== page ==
Frithjof Schuon (1907-1998) was a sage, an artist, and a pioneer of interspirituality. He was called the leading light of the Traditionalist/Perennialist School of thought. During the last three years of his life, he wrote 3,500 poems in German, his mother tongue. In these volumes of them, there are autobiographical glimpses of his life, his loves, and his travels. Many allude to the world's religions; others celebrate the creative spirit in music, dance, and poetry. The poems contain references to philosophy, the questing spirit, and the ancient virtues.
In her foreword, the late Annemarie Schimmel writes:
"It seems that mystical experience almost inevitably leads to poetry. The great mystics all over the world used the language of poetry when trying to beckon to a mystery that lies beyond normal human experience, and the most glorious works in Eastern and Western religions are the hymns of the mystics, be they Sufis or Christians, Hindus or Zen monks. Different as their expressions are, one feels that the poetical word can more easily lead to the mystery that is hidden behind the veils of intellectual knowledge and which cannot be fettered in logical speech."
For Schuon, it is better to give than to receive, and this grace is passed on to us through his poems:
"Everything on earth has an end.
When a poem comes, I think it is the last;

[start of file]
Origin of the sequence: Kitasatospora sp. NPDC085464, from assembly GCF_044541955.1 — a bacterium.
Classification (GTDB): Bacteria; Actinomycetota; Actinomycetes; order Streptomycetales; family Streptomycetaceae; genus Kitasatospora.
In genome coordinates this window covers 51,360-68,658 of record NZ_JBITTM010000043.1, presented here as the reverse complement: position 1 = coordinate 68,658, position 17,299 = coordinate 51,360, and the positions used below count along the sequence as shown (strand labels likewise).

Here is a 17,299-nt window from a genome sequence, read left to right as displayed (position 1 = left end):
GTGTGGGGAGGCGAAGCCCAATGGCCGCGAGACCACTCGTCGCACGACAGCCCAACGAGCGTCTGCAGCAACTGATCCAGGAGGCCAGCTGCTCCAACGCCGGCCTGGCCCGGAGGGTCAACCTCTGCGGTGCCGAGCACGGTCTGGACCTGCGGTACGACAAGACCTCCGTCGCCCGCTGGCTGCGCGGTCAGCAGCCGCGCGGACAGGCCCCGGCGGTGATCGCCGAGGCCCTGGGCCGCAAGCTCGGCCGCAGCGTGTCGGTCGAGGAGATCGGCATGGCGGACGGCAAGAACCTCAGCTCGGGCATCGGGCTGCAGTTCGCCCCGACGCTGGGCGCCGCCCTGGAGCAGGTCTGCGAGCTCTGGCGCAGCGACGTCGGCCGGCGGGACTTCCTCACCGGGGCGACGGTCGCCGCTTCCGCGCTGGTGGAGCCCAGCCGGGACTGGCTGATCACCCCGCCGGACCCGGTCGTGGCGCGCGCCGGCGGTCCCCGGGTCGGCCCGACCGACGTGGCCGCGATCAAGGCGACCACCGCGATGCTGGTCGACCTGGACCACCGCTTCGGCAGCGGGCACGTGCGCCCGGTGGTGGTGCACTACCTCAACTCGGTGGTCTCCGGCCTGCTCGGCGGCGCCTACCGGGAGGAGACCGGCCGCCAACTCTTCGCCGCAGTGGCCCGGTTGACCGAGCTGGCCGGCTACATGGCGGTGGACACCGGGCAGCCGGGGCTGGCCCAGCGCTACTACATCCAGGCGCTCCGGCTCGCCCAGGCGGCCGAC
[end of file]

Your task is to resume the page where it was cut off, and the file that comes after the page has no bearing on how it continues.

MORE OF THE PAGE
Maybe it would be better if, before God,
I replaced it with some other act.
I have often thought I would lay down my pen,
As I have already said everything.
But I am not the Master of my songs;
I cannot withhold God's gift.
Certainly, whatever is useful should reach the world
And it may be received with an open mind."
Whether writing about the wisdom of the penitents in the desert, the naked woman saint Lalla, the playfulness of Krishna, the peace of the soul, the validity of rosary and prayer wheels, or acupuncture and homeopathy as good medicine, Schuon sees the divine wherever he looks:
"To see things in God,
To see God in things;
To see things in themselves,
To stand with God above them
This is the book of the world,
There is no other;
The reader is thy heart
There is no other light."
Although there is plenty of philosophy in these poems, they also pay tribute to little things:
"One is almost ashamed to take pleasure in little things
They gladden the soul, even though we know
That they are but trifles, and that we must nonetheless
taste each day the earnestness of life.
Ye who are ashamed, do not forget
That even in little things, sparks of God's Presence appear."